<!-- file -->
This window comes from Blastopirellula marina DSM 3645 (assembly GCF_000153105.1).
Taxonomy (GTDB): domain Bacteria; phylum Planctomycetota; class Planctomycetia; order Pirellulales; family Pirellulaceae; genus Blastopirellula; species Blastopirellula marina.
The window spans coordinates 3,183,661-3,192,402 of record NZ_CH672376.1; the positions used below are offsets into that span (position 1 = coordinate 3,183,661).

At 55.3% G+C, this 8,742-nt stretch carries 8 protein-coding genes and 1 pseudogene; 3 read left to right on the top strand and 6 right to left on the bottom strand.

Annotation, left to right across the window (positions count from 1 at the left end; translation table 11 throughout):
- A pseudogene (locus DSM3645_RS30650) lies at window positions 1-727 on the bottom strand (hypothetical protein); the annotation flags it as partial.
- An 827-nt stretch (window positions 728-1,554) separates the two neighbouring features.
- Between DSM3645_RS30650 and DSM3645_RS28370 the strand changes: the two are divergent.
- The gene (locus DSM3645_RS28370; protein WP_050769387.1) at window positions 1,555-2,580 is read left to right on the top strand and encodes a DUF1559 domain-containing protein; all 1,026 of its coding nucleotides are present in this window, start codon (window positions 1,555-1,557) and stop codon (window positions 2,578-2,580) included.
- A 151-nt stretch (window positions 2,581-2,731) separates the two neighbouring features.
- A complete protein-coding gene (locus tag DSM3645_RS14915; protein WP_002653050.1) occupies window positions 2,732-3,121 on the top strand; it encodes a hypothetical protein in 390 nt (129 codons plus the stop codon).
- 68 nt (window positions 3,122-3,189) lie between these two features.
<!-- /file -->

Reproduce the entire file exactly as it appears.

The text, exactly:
This window comes from Blastopirellula marina DSM 3645 (assembly GCF_000153105.1).
Taxonomy (GTDB): domain Bacteria; phylum Planctomycetota; class Planctomycetia; order Pirellulales; family Pirellulaceae; genus Blastopirellula; species Blastopirellula marina.
The window spans coordinates 3,183,661-3,192,402 of record NZ_CH672376.1; the positions used below are offsets into that span (position 1 = coordinate 3,183,661).

At 55.3% G+C, this 8,742-nt stretch carries 8 protein-coding genes and 1 pseudogene; 3 read left to right on the top strand and 6 right to left on the bottom strand.

Annotation, left to right across the window (positions count from 1 at the left end; translation table 11 throughout):
- A pseudogene (locus DSM3645_RS30650) lies at window positions 1-727 on the bottom strand (hypothetical protein); the annotation flags it as partial.
- An 827-nt stretch (window positions 728-1,554) separates the two neighbouring features.
- Between DSM3645_RS30650 and DSM3645_RS28370 the strand changes: the two are divergent.
- The gene (locus DSM3645_RS28370; protein WP_050769387.1) at window positions 1,555-2,580 is read left to right on the top strand and encodes a DUF1559 domain-containing protein; all 1,026 of its coding nucleotides are present in this window, start codon (window positions 1,555-1,557) and stop codon (window positions 2,578-2,580) included.
- A 151-nt stretch (window positions 2,581-2,731) separates the two neighbouring features.
- A complete protein-coding gene (locus tag DSM3645_RS14915; protein WP_002653050.1) occupies window positions 2,732-3,121 on the top strand; it encodes a hypothetical protein in 390 nt (129 codons plus the stop codon).
- 68 nt (window positions 3,122-3,189) lie between these two features.